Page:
What is the treatment for dysphagia?
Specific treatment for dysphagia will be determined by your child's health care provider based on the following:
Your child's age, overall health, and medical history
The extent of the disease
The type of disease
Your child's tolerance for specific medications, procedures, or therapies
Expectations for the course of the disease
Your opinion or preference
Speech or occupational therapy can be helpful for some children. These therapists can give your child exercises to help make swallowing more effective, or suggest techniques for feeding that may help improve swallowing problems.
Infants and children with dysphagia are often able to swallow thick fluids and soft foods, such as baby foods or pureed foods, better than thin liquids. Some infants who had trouble swallowing formula will do better when they are old enough to eat baby foods. The following suggestions should also be considered when caring for a child with dysphagia:
Adding a small amount of rice cereal to infant formula or pumped breast milk may help dysphagia. Blending the formula or cereal mixture before adding it to a baby bottle can remove the lumps and make the mixture easier to suck through a nipple, as well as easier to swallow.
Do not cut holes in nipples, since this can increase the risk for choking and aspiration, as well as interfere with the baby's oral development. Future feeding and speech skills may be affected.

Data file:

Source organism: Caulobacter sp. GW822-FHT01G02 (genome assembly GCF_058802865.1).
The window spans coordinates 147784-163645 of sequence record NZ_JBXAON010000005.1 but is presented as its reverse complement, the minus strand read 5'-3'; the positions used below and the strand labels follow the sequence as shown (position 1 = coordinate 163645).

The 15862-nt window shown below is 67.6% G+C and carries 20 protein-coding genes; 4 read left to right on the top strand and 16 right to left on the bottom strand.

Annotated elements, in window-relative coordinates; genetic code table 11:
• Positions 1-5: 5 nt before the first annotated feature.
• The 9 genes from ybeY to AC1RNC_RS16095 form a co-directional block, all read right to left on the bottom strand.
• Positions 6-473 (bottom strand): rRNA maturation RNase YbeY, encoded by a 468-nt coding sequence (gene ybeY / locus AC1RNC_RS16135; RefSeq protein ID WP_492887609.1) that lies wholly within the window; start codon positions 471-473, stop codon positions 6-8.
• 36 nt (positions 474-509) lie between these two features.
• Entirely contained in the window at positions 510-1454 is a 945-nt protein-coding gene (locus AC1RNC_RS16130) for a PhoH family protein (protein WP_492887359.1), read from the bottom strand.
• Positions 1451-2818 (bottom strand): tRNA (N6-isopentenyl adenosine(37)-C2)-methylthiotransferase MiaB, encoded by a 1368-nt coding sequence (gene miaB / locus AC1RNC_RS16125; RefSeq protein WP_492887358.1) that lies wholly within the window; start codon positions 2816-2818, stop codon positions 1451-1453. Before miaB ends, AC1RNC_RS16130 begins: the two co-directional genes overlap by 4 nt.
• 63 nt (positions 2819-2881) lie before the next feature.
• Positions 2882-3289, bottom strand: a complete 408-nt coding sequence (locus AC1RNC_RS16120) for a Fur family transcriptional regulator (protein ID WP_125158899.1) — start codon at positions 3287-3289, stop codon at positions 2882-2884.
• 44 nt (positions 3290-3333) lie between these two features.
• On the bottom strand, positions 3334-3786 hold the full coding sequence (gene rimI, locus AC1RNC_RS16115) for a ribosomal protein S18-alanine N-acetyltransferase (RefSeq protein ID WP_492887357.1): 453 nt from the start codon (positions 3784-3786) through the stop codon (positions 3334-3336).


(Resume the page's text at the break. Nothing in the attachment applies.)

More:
Baby foods should not be offered to infants from a spoon until they are at least 4 months old, since they do not have the proper coordination to swallow foods from a spoon until this age.
Your child's speech or occupational therapist may be able to recommend other commercial products that help thicken liquids and make them easier to swallow.
Babies who have "oral aversion," which can occur after oral surgery or being on a ventilator for a prolonged period of time, may benefit from exercises and activities to desensitize them to having objects in their mouths. Exercises or activities may include:
Provide safe toys and other objects for babies to chew on and mouth. Try things that have varying textures and temperatures.
Vary the taste, texture, and temperature of soft foods for children older than 4 months.
Allow your child to play with foods and get messy at mealtime.
When symptoms of GERD are also present with dysphagia, treating this condition may produce improvements in your child's ability to swallow. As the esophagus and throat are less irritated by acid reflux, their function may improve. Treatment of GERD may include:
Remaining upright for at least an hour after eating
Medications to decrease stomach acid production
Medications to help food move through the digestive tract faster
An operation to help keep food and acid in the stomach (fundoplication)
Children who have scarring or narrowing of the esophagus (esophageal stricture) may be able to be dilated, or widened, under anesthesia. This procedure may have to be repeated periodically.
What is the long-term outlook for a child with dysphagia?
Some children with dysphagia will have long-term problems. Children who have other health problems, especially those that affect the nerves and muscles, such as muscular dystrophy and brain injury, may not be able to experience much improvement with their swallowing difficulties. Other children may learn to eat and drink successfully. Many pediatric medical centers will have specialized feeding and/or swallowing teams.
Consult your child's health care provider regarding the prognosis for your child.